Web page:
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Are Psychopaths Actually Narcissists?

Updated on December 27, 2015

Anyone who has been unfortunate enough to encounter a sociopath will tell you that sociopaths are the most selfish people on the planet. They care literally nothing for other people. All they truly care about is what they want. Seeming to have no genuine feelings of their own, the sociopath is like an empty machine which can only fill it's own wants and endlessly hunger for more. This is not so different from the way the pathological narcissist behaves. So how similar are they? What's the difference?

The Science

Both sociopaths and narcissists suffer from what is called "the narcissistic wound." This is the defining injury to the psyche which occurred during the young sociopath or narcissist's development. It is the trauma or series of traumas that made them what they are.

In the narcissist, the trauma(s) occurred after some emotions developed but before regulation of these emotions or empathy was learned. Therefore, we could say the narcissist suffers from "too much" emotion, rather than not enough. The emotions he does possess are out of control and unregulated because he is unable to control them, much the same way a very young child is unable. The narcissist's emotions are all self-focused however - again like a very young child - and if he possesses empathy at all, it is generally maladaptive and dysfunctional. His few emotions are simply too important; they are the focus of his entire being. It is for this reason that he is unable to empathize with other people. Other people just don't matter as much as how he feels.

In the sociopath, the narcissistic wound occurred before any truly genuine feelings developed at all. Therefore, for all intents and purposes, the sociopath has no real feelings. These feelings have never developed and they never will. There is no empathy, dysfunctional or otherwise - even for himself. He may feel primitive variants of fear or anger (the kind all animals feel to ensure self-preservation, like fight-or-flight), but many sociopaths don't even feel those. There is literally nothing there. They only feel "physical feelings," such as when something feels good to the body and they can become addicted to these things because it is the only experience they have with "real" feelings. This is the dynamic we see at play with serial murderers and sociopaths that are adrenaline junkies.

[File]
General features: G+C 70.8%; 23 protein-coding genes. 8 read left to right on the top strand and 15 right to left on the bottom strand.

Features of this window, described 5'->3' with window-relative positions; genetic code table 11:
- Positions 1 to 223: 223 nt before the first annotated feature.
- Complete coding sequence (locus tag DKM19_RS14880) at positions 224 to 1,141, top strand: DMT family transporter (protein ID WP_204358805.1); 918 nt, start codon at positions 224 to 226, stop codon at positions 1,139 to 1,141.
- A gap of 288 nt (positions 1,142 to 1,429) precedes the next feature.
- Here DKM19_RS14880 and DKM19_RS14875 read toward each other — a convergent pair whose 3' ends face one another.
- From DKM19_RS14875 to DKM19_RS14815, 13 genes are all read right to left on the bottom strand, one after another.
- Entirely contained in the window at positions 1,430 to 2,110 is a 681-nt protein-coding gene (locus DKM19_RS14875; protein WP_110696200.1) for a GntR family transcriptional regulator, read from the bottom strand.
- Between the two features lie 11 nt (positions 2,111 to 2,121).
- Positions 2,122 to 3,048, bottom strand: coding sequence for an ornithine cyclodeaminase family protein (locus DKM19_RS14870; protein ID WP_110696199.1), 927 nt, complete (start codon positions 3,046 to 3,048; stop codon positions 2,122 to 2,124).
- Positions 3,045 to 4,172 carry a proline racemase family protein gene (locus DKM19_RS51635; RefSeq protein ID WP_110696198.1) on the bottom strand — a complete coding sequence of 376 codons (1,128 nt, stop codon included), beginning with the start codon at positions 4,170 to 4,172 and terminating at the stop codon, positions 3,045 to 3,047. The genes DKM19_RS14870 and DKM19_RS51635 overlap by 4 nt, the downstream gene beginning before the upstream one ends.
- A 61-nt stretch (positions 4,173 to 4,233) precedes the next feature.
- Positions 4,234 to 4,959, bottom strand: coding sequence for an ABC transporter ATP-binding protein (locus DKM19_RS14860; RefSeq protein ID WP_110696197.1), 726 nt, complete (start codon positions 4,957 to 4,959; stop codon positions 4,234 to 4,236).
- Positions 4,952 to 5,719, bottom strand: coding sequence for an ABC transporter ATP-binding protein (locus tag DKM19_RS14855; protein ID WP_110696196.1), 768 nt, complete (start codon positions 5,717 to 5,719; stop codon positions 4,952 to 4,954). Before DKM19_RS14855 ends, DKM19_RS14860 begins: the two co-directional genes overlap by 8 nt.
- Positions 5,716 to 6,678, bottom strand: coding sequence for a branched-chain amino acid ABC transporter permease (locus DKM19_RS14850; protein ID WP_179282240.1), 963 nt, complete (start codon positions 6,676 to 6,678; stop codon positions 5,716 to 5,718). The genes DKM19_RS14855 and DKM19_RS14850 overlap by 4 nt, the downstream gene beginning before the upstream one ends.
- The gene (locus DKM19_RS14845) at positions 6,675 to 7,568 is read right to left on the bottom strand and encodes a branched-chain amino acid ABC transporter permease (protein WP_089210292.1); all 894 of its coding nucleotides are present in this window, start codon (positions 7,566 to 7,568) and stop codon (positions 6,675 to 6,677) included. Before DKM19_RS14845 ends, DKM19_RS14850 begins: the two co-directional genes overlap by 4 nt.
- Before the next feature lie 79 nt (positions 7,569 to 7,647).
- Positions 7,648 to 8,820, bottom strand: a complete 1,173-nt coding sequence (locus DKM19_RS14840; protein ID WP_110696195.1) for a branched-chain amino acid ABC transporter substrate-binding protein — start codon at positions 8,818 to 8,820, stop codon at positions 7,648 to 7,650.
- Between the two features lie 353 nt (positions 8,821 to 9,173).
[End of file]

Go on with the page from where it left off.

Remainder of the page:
The Difference

In relating to other human beings, there are some differences between the sociopath and the narcissist, and there are many similarities. The main difference seems to be in interpersonal relationships. The pathological narcissist and the antisocial personality are both manipulators and both wear masks. However, the narcissist needs other people very much. The sociopath does not. Unencumbered as he is by the emotional baggage carried around by the narcissist, the sociopath can play out a role for a very extended period of time if he must. He can derive private satisfaction from his wrongdoings, without relying on external validation of how powerful he is. This is something the narcissist has a lot of trouble with; his true self always comes through in the end, because it demands acknowledgment and it demands satisfaction - loudly. His end goal is purely selfish. The sociopath's goals are selfish as well, but they do not rely on the validation of others. Because of this, his ego does not come in to play the same way the narcissist's ego does and the sociopath can remain "hidden" for far longer. In fact, unless he makes a very serious mistake (which is rare but does happen), he may never be revealed.

The difference between sociopaths and narcissists then, is one of degrees. We could say that a sociopath is an "end stage narcissist." When narcissism is taken to the nth degree and the personality is so self-involved and self-focused that literally the only feelings which may occur are those aimed at making the self feel good, you have a sociopath. This is why there is so much overlap: sociopaths are narcissists. Many narcissists have antisocial tendencies as well.

The Theory

In healthy people, there is a level of narcissism but it is not pathological. That means that it isn't inflexible. Healthy narcissism does not demand that others worship, revere, admire or give things to the person just because the person wants these things. Healthy narcissism does not scream that it's being oppressed or abused just because the person can't have what they want. People with healthy amounts of narcissism do not insist that others go without so that they can have more. People with healthy amounts of narcissism do not insist that you must set yourself on fire to keep them warm - and that if you won't, you are abusive and uncaring.

This graphic shows the whole narcissistic spectrum for human emotion and personality. As we can see, cluster B personality disorders are grouped beneath "pathological narcissism."